Flower Power


Woodward Design+Build has blossomed under the direction of its dynamic president

keith1More so than many other world-famous cities, New Orleans is defined by its architecture. And locally owned construction firm Woodward Design+Build is the force behind a good number of New Orleans’ structures, both old and new. The company has been involved in renovations of iconic restaurants such as Commander’s Palace and Galatoire’s. It constructed the Harrah’s Hotel on Poydras Street and retrofitted a grand, old funeral home on St. Charles Avenue to house a new Border’s bookstore.
“Our commercial projects range from $500,000 up to $100 million,” says Woodward president Paul H. Flower. “We’re an integrated design and construction firm. By that I mean, we have architects and structural engineers on staff, as well as general contractors.”
In addition to retail operations and hotels, the projects that fall under the firm’s purview include car dealerships, university buildings, condo and apartment developments, industrial plants, medical facilities and office buildings. Woodward has built buildings across the South—from San Antonio, Texas, to the Florida panhandle—but the majority of its business comes from Louisiana and southern Mississippi.
Since the real estate market crashed and a credit freeze gripped the United States’ economy, the construction business has found itself in a challenging environment to say the least. Financing for projects can be hard to come by, and even projects that have already begun can see their financing pulled. State governments nationwide are facing budget shortfalls, which has resulted in a contraction on public spending on construction. According to Flower, however, New Orleans is weathering the downturn better than most markets.
“I’m in a peer group made up of ten contractors who lead similar companies in noncompeting markets,” he says. “From talking to my peers, it seems we’re in much better shape. We are fortunate that we have a significant backlog, and we’ve been able to maintain it. Still, we are somewhat concerned about what the regional construction market will look like in 18 months to two years.”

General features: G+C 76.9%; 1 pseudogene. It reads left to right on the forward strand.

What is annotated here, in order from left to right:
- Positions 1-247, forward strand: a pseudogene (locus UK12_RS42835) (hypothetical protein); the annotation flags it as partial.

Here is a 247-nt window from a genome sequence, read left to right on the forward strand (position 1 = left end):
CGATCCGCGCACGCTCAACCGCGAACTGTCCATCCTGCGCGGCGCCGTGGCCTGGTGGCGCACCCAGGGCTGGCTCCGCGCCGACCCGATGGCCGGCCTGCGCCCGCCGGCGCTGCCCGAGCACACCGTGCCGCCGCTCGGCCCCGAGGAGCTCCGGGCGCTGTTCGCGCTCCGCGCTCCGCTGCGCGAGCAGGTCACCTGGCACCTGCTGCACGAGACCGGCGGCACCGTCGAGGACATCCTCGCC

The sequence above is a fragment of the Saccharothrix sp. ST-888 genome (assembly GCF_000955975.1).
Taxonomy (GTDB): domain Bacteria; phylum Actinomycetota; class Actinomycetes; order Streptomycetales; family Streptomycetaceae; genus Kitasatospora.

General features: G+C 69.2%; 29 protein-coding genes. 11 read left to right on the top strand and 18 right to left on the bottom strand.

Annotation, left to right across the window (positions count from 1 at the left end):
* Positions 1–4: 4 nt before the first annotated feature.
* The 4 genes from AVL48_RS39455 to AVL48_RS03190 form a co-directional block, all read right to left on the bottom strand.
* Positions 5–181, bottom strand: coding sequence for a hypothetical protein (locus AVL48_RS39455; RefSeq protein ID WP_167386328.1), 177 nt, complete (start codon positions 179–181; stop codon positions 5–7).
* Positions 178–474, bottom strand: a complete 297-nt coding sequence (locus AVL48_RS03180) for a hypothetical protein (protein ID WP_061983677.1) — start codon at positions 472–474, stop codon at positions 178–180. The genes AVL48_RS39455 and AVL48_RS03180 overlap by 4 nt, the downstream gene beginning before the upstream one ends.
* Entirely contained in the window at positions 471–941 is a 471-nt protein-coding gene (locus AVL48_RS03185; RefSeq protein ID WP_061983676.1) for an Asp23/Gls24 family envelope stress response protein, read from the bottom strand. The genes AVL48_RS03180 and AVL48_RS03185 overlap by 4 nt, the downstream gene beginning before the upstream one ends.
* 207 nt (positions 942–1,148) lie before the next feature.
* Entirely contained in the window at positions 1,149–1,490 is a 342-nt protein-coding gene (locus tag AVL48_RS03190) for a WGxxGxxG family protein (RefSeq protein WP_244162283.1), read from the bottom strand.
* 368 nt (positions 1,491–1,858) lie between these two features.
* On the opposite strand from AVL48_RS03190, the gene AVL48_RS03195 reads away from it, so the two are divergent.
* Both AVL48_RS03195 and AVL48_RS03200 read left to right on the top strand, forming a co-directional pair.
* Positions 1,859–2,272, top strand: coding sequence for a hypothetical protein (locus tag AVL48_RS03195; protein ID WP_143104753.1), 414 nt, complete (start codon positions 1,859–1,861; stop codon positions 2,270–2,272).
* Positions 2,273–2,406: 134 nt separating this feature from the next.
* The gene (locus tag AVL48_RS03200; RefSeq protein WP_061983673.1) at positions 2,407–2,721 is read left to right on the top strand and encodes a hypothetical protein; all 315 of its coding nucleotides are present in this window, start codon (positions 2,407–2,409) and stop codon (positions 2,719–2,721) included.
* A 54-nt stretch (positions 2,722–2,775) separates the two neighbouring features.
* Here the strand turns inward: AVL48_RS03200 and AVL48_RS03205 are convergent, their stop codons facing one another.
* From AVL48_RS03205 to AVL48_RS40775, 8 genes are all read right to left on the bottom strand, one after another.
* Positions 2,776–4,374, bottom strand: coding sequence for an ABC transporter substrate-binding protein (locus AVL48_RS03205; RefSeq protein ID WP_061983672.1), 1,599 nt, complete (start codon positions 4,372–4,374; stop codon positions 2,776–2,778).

Post-Katrina renovation and rebuilding projects have helped buoy the local construction market, but at the same time, the relative health of our market has attracted firms to move in from outside areas where the work has slowed down. As it stands, Woodward is the second largest firm of its type in the New Orleans area, according to CityBusiness.
Again, the company’s full name is Woodward Design+Build, and this focus on design-build is one thing Flower feels helps differentiate his firm from its competitors. While a more traditional model in the construction industry has competing firms present their bids to the client before work begins, the newer design-build model emphasizes a firm’s in-house architects and designers and brings the firm into budget and financing discussions early on. The bidding stage is eliminated, which quickens the pace of work. And because one firm is overseeing a project from start to finish, it leads to greater teamwork and accountability.
Beyond its design-build capabilities, Woodward is also seeking to be ahead of trends in sustainable design, which encompasses strategies to create buildings with reduced environmental impact. “I absolutely see the industry moving forward toward energy efficiency,” he says. “We offer sustainable design as a matter of course. For some clients, it’s important, while others may not care as much. But it’s something we feel is coming, and we need to be very proficient in it.”
The firm began in 1924 by a certain Carl E. Woodward, whose father, William, founded Tulane University’s architecture school and whose uncle Ellsworth was a noted artist. The new company focused on smaller projects, always with a design component, and gradually moved into large commercial jobs. Riding the wave of the Louisiana oil boom, the Woodward firm expanded rapidly in 1970s and 1980s, but the crash in the late 1980s caused its business to contract by two-thirds, down to revenues of $10 million. Flower, who became president of the firm around that time, led Woodward up to its current revenues of $220 million. He acquired full ownership of company stock in the early 1990s.
Flower was born and raised in Uptown New Orleans, and like Carl Woodward’s father, his father was an architect, too. He received his undergraduate degree from Georgia Tech and worked in Atlanta for a while, but he married a New Orleans girl, and she coaxed him back to his hometown. During his early years of employment at Woodward, which he joined in 1970, he received a master’s of engineering degree from Tulane.
“I started out in architecture because my father was that, but I found I liked structure and structured design more, so I changed my focus  to civil engineering,” he says. “My interest was in how you design the foundation of a building and the skeleton. I’m interested in how to make things stand up.”